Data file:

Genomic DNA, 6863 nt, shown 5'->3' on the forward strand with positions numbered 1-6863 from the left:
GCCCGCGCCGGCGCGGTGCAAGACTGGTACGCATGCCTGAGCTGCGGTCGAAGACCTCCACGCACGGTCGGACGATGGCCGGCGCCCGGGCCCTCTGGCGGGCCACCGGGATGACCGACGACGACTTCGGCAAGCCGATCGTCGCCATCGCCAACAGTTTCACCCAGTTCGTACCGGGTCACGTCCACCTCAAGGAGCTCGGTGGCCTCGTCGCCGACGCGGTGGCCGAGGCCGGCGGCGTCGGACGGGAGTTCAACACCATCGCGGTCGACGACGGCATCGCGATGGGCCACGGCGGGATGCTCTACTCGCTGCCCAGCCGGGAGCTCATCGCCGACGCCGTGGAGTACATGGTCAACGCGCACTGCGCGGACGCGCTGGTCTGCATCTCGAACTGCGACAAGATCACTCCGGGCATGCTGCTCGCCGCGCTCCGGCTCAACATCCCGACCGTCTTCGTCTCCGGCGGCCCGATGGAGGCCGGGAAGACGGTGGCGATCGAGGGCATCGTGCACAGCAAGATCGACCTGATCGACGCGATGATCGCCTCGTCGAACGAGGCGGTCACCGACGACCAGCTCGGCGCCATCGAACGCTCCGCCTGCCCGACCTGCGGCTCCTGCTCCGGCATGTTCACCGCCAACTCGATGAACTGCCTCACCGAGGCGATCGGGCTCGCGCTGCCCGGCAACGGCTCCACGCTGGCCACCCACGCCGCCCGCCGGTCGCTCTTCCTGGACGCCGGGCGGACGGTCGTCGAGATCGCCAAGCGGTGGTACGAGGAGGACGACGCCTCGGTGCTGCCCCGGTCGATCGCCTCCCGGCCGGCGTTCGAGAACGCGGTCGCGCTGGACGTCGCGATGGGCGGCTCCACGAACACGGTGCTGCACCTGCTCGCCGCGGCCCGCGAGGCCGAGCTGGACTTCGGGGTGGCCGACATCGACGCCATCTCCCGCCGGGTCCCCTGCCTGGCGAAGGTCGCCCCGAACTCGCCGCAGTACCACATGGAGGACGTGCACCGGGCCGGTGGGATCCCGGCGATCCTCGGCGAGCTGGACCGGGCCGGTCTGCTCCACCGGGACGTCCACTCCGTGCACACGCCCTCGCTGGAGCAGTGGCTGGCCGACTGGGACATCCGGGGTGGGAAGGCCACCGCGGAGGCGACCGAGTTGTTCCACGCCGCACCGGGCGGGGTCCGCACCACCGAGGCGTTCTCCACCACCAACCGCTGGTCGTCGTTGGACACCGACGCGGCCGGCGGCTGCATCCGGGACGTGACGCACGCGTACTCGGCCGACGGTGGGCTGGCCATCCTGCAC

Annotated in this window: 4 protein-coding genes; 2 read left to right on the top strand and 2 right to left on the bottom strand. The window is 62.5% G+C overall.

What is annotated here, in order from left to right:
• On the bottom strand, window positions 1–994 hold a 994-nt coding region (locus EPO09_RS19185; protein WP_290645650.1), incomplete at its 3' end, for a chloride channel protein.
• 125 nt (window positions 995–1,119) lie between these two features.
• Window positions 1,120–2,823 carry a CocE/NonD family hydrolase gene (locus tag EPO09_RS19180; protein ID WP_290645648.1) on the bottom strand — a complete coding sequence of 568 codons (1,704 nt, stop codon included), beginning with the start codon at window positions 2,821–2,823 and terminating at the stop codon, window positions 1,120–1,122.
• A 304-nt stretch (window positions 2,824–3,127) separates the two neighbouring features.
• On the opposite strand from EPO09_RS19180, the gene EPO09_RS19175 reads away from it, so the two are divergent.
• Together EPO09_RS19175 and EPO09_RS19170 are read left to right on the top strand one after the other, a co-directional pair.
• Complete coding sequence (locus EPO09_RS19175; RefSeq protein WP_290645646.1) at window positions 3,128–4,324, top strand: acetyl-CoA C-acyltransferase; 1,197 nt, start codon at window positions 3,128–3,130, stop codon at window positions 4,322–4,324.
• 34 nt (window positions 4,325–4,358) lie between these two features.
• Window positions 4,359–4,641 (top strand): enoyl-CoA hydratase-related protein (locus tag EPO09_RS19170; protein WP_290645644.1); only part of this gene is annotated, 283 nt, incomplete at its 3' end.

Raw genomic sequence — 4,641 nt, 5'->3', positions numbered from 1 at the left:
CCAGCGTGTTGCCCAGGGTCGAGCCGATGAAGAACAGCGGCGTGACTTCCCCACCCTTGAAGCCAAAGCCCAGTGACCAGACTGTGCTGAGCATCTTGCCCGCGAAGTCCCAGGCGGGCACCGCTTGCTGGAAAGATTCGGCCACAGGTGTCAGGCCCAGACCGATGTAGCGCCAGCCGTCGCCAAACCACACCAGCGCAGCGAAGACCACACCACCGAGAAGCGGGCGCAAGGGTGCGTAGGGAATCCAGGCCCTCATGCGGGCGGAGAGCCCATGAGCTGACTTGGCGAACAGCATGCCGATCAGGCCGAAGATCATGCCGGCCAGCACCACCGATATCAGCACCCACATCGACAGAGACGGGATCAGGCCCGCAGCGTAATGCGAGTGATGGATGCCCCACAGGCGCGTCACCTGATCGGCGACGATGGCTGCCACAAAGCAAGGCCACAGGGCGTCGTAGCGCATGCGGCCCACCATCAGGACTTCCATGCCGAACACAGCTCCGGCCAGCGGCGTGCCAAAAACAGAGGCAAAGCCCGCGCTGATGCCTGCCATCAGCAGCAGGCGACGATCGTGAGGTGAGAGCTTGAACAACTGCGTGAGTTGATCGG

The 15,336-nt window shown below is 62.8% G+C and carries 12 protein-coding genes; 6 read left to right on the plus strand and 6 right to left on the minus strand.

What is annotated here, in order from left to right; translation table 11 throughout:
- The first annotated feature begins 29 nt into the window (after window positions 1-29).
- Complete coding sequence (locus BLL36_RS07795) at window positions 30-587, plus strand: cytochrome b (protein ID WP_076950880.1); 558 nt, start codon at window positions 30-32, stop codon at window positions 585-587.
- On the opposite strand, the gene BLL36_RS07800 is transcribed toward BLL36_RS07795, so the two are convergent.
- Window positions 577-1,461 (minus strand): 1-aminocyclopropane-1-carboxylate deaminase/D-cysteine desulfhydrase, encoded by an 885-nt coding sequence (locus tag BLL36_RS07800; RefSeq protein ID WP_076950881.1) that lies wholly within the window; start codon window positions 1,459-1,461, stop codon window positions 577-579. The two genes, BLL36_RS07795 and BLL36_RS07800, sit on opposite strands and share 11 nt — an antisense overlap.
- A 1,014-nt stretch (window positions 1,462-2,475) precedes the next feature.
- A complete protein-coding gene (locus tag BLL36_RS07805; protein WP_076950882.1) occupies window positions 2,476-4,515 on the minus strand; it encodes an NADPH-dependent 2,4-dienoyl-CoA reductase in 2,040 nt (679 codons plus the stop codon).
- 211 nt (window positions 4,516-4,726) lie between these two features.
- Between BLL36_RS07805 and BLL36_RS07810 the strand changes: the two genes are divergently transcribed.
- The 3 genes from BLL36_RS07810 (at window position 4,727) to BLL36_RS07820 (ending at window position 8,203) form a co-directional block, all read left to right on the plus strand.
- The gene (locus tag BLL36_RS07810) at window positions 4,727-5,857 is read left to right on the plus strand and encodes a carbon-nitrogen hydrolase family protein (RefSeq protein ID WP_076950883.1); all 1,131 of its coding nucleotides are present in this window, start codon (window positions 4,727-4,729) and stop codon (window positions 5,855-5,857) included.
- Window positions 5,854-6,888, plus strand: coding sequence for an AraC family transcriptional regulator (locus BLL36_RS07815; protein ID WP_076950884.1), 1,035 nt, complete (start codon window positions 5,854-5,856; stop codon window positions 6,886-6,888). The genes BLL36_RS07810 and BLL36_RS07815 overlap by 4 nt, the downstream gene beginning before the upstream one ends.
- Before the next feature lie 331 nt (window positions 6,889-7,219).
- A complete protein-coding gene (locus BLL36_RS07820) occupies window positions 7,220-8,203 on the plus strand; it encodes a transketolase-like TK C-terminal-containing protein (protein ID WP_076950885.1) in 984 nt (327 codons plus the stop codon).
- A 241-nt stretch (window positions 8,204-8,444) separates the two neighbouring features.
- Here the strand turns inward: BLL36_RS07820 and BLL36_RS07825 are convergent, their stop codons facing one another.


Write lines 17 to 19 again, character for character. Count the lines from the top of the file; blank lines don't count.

What is annotated here, in order from left to right; translation table 11 throughout:
- The first annotated feature begins 29 nt into the window (after window positions 1-29).
- Complete coding sequence (locus BLL36_RS07795) at window positions 30-587, plus strand: cytochrome b (protein ID WP_076950880.1); 558 nt, start codon at window positions 30-32, stop codon at window positions 585-587.